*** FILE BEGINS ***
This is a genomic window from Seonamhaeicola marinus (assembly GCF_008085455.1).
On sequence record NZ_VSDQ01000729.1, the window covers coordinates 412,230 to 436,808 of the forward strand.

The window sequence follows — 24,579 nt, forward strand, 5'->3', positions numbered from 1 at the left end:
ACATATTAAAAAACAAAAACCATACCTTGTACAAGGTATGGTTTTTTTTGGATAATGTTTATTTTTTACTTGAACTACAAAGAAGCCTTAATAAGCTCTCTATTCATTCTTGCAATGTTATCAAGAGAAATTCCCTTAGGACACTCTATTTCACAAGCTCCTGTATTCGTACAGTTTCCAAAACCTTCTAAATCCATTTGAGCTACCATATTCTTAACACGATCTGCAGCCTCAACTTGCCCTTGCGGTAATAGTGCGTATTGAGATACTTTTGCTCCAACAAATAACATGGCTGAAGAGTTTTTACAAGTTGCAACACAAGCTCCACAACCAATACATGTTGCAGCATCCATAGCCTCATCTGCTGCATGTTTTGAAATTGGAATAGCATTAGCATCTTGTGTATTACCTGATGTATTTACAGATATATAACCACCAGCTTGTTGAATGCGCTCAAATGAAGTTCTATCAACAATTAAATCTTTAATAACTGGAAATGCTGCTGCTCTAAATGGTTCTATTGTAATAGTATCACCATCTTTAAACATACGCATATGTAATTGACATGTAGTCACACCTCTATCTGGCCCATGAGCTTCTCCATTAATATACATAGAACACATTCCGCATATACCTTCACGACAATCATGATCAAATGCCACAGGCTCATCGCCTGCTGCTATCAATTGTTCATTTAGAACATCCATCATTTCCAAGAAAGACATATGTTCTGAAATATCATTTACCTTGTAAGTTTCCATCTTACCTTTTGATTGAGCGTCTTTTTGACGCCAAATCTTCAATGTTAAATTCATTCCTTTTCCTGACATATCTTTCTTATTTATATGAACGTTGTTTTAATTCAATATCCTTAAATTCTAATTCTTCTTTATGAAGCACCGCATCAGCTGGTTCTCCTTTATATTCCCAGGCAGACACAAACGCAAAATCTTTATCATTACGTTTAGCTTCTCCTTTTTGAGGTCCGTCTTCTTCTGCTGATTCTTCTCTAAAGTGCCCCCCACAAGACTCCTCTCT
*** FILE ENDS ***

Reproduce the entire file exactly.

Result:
This is a genomic window from Seonamhaeicola marinus (assembly GCF_008085455.1).
On sequence record NZ_VSDQ01000729.1, the window covers coordinates 412,230 to 436,808 of the forward strand.

The window sequence follows — 24,579 nt, forward strand, 5'->3', positions numbered from 1 at the left end:
ACATATTAAAAAACAAAAACCATACCTTGTACAAGGTATGGTTTTTTTTGGATAATGTTTATTTTTTACTTGAACTACAAAGAAGCCTTAATAAGCTCTCTATTCATTCTTGCAATGTTATCAAGAGAAATTCCCTTAGGACACTCTATTTCACAAGCTCCTGTATTCGTACAGTTTCCAAAACCTTCTAAATCCATTTGAGCTACCATATTCTTAACACGATCTGCAGCCTCAACTTGCCCTTGCGGTAATAGTGCGTATTGAGATACTTTTGCTCCAACAAATAACATGGCTGAAGAGTTTTTACAAGTTGCAACACAAGCTCCACAACCAATACATGTTGCAGCATCCATAGCCTCATCTGCTGCATGTTTTGAAATTGGAATAGCATTAGCATCTTGTGTATTACCTGATGTATTTACAGATATATAACCACCAGCTTGTTGAATGCGCTCAAATGAAGTTCTATCAACAATTAAATCTTTAATAACTGGAAATGCTGCTGCTCTAAATGGTTCTATTGTAATAGTATCACCATCTTTAAACATACGCATATGTAATTGACATGTAGTCACACCTCTATCTGGCCCATGAGCTTCTCCATTAATATACATAGAACACATTCCGCATATACCTTCACGACAATCATGATCAAATGCCACAGGCTCATCGCCTGCTGCTATCAATTGTTCATTTAGAACATCCATCATTTCCAAGAAAGACATATGTTCTGAAATATCATTTACCTTGTAAGTTTCCATCTTACCTTTTGATTGAGCGTCTTTTTGACGCCAAATCTTCAATGTTAAATTCATTCCTTTTCCTGACATATCTTTCTTATTTATATGAACGTTGTTTTAATTCAATATCCTTAAATTCTAATTCTTCTTTATGAAGCACCGCATCAGCTGGTTCTCCTTTATATTCCCAGGCAGACACAAACGCAAAATCTTTATCATTACGTTTAGCTTCTCCTTTTTGAGGTCCGTCTTCTTCTGCTGATTCTTCTCTAAAGTGCCCCCCACAAGACTCCTCTCT